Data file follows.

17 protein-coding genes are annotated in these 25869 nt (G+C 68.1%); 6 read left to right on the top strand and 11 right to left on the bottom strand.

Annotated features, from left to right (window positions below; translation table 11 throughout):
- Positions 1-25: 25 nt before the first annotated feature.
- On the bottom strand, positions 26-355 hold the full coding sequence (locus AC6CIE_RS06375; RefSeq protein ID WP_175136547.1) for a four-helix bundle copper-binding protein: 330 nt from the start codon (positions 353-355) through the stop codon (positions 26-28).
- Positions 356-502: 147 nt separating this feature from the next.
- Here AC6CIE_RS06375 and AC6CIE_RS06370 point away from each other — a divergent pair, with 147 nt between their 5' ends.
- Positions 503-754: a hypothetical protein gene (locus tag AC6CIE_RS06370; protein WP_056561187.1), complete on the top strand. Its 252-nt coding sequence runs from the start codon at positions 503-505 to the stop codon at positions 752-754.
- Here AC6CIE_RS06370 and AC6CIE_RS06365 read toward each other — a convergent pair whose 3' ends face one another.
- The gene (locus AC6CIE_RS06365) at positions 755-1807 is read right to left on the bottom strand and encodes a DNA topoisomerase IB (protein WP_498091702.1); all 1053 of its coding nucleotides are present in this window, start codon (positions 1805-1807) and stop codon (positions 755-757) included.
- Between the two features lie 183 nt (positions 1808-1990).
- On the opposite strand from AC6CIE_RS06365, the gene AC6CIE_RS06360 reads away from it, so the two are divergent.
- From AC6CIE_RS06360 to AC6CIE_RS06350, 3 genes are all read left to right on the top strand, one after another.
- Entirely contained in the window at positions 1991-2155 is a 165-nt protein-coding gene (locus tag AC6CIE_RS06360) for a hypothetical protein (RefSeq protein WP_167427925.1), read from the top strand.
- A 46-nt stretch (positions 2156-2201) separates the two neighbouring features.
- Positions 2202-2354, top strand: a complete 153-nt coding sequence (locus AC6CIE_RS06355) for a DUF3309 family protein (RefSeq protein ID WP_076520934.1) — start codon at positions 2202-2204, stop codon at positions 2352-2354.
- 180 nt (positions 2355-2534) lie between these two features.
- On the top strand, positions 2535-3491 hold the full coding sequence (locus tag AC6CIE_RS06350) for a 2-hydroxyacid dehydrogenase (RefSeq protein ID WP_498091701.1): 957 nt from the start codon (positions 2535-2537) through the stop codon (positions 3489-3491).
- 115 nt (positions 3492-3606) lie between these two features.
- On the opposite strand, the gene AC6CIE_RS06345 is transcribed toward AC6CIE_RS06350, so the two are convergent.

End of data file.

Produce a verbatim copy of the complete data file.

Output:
17 protein-coding genes are annotated in these 25869 nt (G+C 68.1%); 6 read left to right on the top strand and 11 right to left on the bottom strand.

Annotated features, from left to right (window positions below; translation table 11 throughout):
- Positions 1-25: 25 nt before the first annotated feature.
- On the bottom strand, positions 26-355 hold the full coding sequence (locus AC6CIE_RS06375; RefSeq protein ID WP_175136547.1) for a four-helix bundle copper-binding protein: 330 nt from the start codon (positions 353-355) through the stop codon (positions 26-28).
- Positions 356-502: 147 nt separating this feature from the next.
- Here AC6CIE_RS06375 and AC6CIE_RS06370 point away from each other — a divergent pair, with 147 nt between their 5' ends.
- Positions 503-754: a hypothetical protein gene (locus tag AC6CIE_RS06370; protein WP_056561187.1), complete on the top strand. Its 252-nt coding sequence runs from the start codon at positions 503-505 to the stop codon at positions 752-754.
- Here AC6CIE_RS06370 and AC6CIE_RS06365 read toward each other — a convergent pair whose 3' ends face one another.
- The gene (locus AC6CIE_RS06365) at positions 755-1807 is read right to left on the bottom strand and encodes a DNA topoisomerase IB (protein WP_498091702.1); all 1053 of its coding nucleotides are present in this window, start codon (positions 1805-1807) and stop codon (positions 755-757) included.
- Between the two features lie 183 nt (positions 1808-1990).
- On the opposite strand from AC6CIE_RS06365, the gene AC6CIE_RS06360 reads away from it, so the two are divergent.
- From AC6CIE_RS06360 to AC6CIE_RS06350, 3 genes are all read left to right on the top strand, one after another.
- Entirely contained in the window at positions 1991-2155 is a 165-nt protein-coding gene (locus tag AC6CIE_RS06360) for a hypothetical protein (RefSeq protein WP_167427925.1), read from the top strand.
- A 46-nt stretch (positions 2156-2201) separates the two neighbouring features.
- Positions 2202-2354, top strand: a complete 153-nt coding sequence (locus AC6CIE_RS06355) for a DUF3309 family protein (RefSeq protein ID WP_076520934.1) — start codon at positions 2202-2204, stop codon at positions 2352-2354.
- 180 nt (positions 2355-2534) lie between these two features.
- On the top strand, positions 2535-3491 hold the full coding sequence (locus tag AC6CIE_RS06350) for a 2-hydroxyacid dehydrogenase (RefSeq protein ID WP_498091701.1): 957 nt from the start codon (positions 2535-2537) through the stop codon (positions 3489-3491).
- 115 nt (positions 3492-3606) lie between these two features.
- On the opposite strand, the gene AC6CIE_RS06345 is transcribed toward AC6CIE_RS06350, so the two are convergent.